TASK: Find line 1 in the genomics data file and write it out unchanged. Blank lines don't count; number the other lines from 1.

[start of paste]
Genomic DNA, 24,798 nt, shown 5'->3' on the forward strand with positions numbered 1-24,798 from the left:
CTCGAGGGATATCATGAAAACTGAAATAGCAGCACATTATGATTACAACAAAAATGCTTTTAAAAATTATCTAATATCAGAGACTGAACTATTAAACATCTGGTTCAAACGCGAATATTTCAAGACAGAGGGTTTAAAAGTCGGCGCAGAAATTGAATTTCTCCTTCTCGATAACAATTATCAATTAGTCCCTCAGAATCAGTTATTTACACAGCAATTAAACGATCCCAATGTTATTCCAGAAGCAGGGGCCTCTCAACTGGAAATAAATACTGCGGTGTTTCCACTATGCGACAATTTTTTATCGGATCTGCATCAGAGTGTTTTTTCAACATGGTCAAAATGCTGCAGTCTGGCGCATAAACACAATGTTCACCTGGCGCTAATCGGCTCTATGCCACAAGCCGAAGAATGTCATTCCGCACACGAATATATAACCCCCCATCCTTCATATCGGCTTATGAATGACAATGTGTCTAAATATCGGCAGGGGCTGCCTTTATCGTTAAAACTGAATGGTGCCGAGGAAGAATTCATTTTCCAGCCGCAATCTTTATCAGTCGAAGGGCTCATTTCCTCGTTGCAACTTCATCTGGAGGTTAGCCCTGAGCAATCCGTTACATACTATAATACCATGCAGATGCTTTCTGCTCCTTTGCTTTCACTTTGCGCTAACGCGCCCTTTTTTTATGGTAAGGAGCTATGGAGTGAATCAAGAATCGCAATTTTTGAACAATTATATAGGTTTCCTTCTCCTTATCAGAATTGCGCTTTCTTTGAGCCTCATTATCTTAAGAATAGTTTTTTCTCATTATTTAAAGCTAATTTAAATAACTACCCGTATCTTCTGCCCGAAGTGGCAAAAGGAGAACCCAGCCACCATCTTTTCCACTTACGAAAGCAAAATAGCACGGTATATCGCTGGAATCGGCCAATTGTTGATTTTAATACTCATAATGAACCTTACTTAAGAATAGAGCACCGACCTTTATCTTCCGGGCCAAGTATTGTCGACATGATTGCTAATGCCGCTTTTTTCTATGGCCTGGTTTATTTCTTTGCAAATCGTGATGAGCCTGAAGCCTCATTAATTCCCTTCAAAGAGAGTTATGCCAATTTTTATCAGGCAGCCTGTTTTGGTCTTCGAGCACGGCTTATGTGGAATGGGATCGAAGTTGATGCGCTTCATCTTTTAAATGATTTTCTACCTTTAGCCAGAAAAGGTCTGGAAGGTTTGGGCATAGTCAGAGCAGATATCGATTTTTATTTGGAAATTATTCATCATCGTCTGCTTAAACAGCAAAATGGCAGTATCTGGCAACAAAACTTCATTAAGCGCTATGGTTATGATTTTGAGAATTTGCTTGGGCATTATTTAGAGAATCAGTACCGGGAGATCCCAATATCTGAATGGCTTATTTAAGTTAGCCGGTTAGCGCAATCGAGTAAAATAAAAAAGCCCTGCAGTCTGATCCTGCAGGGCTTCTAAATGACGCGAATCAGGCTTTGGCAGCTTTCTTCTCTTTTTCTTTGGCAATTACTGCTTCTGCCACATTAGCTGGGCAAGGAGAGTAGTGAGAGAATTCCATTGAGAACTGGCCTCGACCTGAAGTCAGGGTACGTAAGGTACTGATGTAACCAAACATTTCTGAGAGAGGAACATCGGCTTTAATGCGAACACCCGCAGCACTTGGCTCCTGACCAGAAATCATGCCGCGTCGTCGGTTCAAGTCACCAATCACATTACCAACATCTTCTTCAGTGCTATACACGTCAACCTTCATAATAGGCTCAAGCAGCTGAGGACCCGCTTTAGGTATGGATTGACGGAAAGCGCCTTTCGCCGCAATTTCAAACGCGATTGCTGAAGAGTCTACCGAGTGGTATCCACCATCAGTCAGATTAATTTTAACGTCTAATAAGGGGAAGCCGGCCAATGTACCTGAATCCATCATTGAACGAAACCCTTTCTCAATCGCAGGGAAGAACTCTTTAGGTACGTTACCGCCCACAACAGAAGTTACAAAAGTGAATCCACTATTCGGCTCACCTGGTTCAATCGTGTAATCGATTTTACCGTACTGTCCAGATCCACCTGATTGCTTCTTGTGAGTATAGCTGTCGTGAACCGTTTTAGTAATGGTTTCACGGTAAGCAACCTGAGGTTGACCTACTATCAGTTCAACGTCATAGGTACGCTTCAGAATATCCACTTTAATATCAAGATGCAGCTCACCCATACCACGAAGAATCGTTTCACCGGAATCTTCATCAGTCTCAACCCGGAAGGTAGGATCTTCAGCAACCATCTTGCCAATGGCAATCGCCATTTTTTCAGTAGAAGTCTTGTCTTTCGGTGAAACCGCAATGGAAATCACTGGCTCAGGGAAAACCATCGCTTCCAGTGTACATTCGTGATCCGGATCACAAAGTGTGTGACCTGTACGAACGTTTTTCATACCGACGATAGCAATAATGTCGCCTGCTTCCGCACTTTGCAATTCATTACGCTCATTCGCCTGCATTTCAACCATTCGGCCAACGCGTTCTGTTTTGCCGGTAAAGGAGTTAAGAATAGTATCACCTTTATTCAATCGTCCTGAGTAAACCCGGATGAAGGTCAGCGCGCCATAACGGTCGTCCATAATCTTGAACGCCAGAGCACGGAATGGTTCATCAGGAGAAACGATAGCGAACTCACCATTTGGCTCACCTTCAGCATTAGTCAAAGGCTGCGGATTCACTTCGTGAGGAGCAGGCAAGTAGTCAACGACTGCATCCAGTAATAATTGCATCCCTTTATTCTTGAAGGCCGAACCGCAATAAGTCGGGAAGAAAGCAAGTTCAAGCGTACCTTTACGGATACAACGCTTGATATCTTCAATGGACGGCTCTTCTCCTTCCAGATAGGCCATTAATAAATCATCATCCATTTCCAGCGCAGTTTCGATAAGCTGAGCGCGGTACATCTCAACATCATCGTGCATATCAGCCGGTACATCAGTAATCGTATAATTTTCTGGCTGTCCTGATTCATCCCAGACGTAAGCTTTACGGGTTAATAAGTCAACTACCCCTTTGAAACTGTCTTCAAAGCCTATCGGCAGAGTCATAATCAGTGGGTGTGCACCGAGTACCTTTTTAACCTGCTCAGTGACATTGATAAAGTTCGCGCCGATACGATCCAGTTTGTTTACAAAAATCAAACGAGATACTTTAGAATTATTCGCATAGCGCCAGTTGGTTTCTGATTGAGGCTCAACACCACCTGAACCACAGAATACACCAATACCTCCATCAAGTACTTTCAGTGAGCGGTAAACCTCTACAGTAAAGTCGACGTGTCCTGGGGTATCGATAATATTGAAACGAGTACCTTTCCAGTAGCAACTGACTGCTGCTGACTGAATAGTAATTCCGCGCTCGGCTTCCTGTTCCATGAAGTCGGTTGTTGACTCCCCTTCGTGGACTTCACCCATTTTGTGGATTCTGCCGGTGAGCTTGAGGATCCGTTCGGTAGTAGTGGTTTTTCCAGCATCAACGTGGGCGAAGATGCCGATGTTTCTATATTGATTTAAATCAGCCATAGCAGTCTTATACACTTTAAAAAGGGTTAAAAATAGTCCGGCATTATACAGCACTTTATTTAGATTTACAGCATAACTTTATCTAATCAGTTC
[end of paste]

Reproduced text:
Genomic DNA, 24,798 nt, shown 5'->3' on the forward strand with positions numbered 1-24,798 from the left: